beer. balance. blunders.

Jan 13, 2017 -- Posted by : admin

tLife is too important to be taken seriously. ~Oscar Wilde


The other night, I taught the Beer Yoga class at This Land Yoga. For anyone who is curious as to what that is, well, it’s just like it sounds. We have beer and practice yoga. Simultaneously, of course. I don’t normally teach this class, so being creative in incorporating the beer drinking into the asana is oddly easy and challenging. Let’s take a step back in the day, quickly, before I get into that…

It was somewhere mid-morning, and I’m sitting at the coffee bar chattering with my ‘office mates.’ One of my closest friends manages Elemental Coffee Shop, provider of said bar, and as she whizzes by, she excitedly announces that she’s coming to my class tonight. I fire back "Fantastic! Any requests? “Core, for sure.” Got it. I knew she wanted to be challenged, and immediately, I knew where to go with this. Half an hour later, I was off to the store to buy straws.

At 5:29, a minute before class time, I told everyone to grab a beer, grab a straw, and come onto their backs. As they are setting into their mats, settling into their breath, I’m explaining to the newbies that this is not intended to be the typical introspective, digging deep, finding serenity within type of class. This class is meant to be lighthearted. Relaxed. Extroverted. The sort of class where you could hold hands or make funny faces at your neighbor. Sure, it may not seem very yogic in the traditional sense, but sometimes it’s necessary in life to put a little bend in traditions. When we finally were up and moving, I began leading them into all the various forms of crow pose I could think of, because what better time to teach an arm balance class with untraditional versions than when we are bending the yoga rules? With beer. We popped the cans open, stuck straws in them, and took swigs while balancing on our arms. It happened. And it was magic!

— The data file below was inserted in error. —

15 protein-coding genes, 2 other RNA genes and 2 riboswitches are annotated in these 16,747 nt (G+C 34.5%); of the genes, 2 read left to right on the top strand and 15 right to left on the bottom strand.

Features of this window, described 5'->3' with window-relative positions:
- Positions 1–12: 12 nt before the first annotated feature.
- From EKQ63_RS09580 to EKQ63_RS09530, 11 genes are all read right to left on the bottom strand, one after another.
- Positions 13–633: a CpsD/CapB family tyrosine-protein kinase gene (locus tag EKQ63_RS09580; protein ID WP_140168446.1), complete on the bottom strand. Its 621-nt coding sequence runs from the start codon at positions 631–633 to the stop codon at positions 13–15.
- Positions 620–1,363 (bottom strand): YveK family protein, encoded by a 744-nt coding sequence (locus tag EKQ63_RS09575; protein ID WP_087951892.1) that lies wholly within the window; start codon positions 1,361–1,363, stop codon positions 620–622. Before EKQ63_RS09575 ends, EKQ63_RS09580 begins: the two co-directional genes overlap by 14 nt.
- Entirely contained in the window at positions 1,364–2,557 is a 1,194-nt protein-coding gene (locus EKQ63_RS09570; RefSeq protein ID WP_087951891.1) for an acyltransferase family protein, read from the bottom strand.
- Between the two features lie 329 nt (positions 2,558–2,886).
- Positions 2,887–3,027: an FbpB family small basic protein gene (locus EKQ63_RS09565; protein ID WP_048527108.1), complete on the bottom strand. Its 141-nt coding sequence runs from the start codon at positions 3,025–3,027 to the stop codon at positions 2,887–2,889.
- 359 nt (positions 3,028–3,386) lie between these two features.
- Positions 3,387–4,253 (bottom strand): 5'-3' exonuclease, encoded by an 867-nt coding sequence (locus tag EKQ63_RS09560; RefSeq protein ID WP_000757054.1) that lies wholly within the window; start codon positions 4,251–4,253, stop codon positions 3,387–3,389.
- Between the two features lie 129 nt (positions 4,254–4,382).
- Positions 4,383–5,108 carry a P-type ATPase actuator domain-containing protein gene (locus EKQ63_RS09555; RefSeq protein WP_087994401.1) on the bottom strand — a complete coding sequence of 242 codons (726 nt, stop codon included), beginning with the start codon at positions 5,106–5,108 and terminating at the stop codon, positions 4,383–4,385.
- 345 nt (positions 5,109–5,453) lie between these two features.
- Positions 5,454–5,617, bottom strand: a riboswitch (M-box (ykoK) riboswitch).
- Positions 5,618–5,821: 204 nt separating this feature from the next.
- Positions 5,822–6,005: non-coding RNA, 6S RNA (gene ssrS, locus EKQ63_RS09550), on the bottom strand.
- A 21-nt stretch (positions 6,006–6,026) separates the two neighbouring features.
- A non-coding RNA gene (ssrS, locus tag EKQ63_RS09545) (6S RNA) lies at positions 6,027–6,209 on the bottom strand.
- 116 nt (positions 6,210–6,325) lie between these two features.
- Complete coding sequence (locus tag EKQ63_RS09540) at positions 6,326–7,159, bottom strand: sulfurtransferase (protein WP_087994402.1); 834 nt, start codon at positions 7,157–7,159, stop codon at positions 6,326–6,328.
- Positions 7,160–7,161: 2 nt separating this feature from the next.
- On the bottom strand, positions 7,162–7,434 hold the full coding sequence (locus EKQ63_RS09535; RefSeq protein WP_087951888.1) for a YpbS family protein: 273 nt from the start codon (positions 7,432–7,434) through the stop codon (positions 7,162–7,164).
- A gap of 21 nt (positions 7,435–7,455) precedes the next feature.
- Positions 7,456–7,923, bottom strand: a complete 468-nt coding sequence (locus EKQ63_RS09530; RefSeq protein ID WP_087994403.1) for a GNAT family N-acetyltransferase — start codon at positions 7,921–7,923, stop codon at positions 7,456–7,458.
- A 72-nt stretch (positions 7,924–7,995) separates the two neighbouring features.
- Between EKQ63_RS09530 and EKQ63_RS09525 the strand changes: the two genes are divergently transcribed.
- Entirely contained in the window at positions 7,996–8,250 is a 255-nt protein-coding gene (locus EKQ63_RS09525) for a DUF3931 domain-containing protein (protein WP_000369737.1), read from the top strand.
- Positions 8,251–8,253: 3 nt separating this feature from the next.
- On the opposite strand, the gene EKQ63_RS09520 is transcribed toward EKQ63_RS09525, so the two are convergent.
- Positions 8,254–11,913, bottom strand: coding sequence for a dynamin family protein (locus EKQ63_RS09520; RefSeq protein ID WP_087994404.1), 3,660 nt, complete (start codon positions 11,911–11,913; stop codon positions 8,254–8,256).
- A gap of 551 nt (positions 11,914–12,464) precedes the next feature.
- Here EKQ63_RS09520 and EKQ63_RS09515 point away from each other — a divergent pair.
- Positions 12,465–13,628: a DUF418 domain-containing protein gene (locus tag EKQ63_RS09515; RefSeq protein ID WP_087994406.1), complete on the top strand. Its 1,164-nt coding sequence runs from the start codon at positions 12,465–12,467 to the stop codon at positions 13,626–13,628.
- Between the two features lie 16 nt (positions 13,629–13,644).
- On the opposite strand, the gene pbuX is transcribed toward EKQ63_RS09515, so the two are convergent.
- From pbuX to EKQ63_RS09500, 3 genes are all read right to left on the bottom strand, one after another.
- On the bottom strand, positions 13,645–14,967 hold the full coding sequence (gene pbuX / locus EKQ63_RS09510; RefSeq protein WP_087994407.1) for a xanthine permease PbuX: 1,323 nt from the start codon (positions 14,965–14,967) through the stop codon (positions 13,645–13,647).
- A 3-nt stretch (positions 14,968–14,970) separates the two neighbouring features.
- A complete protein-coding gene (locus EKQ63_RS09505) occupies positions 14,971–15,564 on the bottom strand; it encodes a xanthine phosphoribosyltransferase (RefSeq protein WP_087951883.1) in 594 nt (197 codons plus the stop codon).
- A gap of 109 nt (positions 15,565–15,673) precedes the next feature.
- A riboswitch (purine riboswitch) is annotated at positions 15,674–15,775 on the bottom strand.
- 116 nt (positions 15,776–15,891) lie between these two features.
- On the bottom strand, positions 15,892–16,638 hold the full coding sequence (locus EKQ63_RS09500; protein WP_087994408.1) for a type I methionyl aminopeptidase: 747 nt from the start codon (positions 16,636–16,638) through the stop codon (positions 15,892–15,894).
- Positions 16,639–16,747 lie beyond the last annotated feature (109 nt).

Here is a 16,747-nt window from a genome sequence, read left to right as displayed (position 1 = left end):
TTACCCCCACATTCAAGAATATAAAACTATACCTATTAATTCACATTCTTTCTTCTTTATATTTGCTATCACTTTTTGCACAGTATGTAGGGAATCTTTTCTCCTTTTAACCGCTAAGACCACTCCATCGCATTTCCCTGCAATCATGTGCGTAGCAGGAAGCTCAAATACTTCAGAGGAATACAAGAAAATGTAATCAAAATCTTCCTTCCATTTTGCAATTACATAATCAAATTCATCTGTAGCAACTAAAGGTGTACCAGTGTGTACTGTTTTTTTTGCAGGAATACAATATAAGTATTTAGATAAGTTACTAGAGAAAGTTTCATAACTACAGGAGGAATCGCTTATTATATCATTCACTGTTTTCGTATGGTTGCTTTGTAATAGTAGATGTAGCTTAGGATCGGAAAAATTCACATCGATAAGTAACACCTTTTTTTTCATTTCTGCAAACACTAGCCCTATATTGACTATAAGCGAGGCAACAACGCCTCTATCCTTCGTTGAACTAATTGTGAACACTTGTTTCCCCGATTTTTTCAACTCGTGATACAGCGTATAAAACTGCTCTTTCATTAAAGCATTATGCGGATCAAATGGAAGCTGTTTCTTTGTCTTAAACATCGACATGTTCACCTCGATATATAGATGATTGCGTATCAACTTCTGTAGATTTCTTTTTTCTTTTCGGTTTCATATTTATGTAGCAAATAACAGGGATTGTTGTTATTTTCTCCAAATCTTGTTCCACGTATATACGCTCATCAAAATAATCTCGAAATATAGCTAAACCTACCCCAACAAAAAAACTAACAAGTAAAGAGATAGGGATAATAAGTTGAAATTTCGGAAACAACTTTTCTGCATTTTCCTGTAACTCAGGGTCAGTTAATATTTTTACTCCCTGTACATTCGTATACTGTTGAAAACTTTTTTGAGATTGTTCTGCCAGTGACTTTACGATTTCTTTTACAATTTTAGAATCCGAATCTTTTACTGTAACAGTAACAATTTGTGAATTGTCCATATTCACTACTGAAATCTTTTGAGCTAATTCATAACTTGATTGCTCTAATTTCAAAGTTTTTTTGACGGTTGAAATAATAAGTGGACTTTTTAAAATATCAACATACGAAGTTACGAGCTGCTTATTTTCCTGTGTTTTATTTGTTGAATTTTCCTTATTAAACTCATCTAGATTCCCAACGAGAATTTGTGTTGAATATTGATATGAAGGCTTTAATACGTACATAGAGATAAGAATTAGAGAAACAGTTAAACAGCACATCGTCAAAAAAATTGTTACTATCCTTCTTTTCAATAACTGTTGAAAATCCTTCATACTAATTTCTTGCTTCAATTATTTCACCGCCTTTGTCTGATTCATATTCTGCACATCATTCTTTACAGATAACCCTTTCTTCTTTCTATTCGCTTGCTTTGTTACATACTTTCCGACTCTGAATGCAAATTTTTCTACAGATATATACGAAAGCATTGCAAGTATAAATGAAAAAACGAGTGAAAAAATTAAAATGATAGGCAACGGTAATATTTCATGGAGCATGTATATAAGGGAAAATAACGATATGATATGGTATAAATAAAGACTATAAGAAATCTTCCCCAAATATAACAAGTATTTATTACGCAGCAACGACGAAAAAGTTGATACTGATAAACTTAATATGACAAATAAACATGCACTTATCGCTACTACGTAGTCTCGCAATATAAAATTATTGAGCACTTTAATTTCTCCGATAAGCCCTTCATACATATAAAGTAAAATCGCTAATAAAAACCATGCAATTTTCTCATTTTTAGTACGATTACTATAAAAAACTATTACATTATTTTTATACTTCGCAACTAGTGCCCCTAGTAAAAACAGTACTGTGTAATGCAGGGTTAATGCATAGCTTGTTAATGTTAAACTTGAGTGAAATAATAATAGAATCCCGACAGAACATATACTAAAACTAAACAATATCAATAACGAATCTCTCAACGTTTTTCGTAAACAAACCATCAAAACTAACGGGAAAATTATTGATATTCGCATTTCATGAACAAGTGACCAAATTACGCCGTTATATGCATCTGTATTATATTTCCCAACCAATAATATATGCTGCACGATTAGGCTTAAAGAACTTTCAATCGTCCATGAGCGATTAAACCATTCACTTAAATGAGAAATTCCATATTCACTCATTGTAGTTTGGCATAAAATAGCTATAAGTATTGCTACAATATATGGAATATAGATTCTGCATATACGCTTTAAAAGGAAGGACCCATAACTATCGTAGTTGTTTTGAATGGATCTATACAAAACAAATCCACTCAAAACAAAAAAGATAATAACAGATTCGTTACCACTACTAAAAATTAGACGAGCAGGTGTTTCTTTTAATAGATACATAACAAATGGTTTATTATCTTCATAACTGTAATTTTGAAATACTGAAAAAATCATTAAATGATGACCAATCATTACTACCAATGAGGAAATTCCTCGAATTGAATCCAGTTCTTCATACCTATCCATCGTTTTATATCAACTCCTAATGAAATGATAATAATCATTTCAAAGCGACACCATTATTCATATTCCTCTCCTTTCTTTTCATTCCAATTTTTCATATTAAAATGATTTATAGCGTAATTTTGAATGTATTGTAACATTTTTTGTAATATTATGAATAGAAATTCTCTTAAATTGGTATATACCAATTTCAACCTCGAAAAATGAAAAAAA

As we neared the end of class, I could sense that everyone’s shoulders were unquestionably trashed, making the possibility of an impale-my-throat-with-my-straw-faceplant very real, I rerouted the class. “Okay,” I say, “Grab your beer, ditch the straw, and stand with your feet directly underneath your hips. Pick all twelve toes up (thanks to all those who are a good sport about my bad jokes), spread them out, and set them down one by one so that you can see the color of your mat in between each toe. Lift your knee caps up and notice how your quads strengthen. Brace your entire core, front to back, top to bottom. Stand strongly on your right right, and while keeping your right hip squeezing into the midline, lift your left knee into your chest. You have the option to take traditional vrksasana, but if you have half lotus, let’s go there. Once you arrive, adjust the sole of your left foot so that the sole is flattened toward the ceiling. This is where your beer rests!” I exclaim as I demo my impromptu beer balancing brilliance. I’m ecstatic that it’s actually happening, and just as I’m reinforcing their commitment to try with words about how maintaining a drishte and a breath pattern and an activated core will keep them steady, my very nearly full beer can slides off of my foot and its ass end lands squarely on the wooden floor, sending a volcanic spew of suds all over me, all over my space, all over one of my students and his mat. Beer everywhere. And do you know what we did? We all laughed while I cleaned it up… even that poor man who had to spend the rest of his practice bathed in an IPA. But do you know what you should do when you find yourself unsuccessfully dodging a beer sud volcano? You laugh, because life is funny. Because yoga is funny. Because when your balance is shaken and things (your beer, your body, your life) fall to the floor, you recover so, so much more quickly if you don’t let your attitude fall down, too. When you choose not to take yourself so seriously, you are choosing not to put a ceiling on your growth. Not to be defeated. When you choose clemency and tolerance and kindness toward yourself - especially when you blunder - you are choosing a life without limits.

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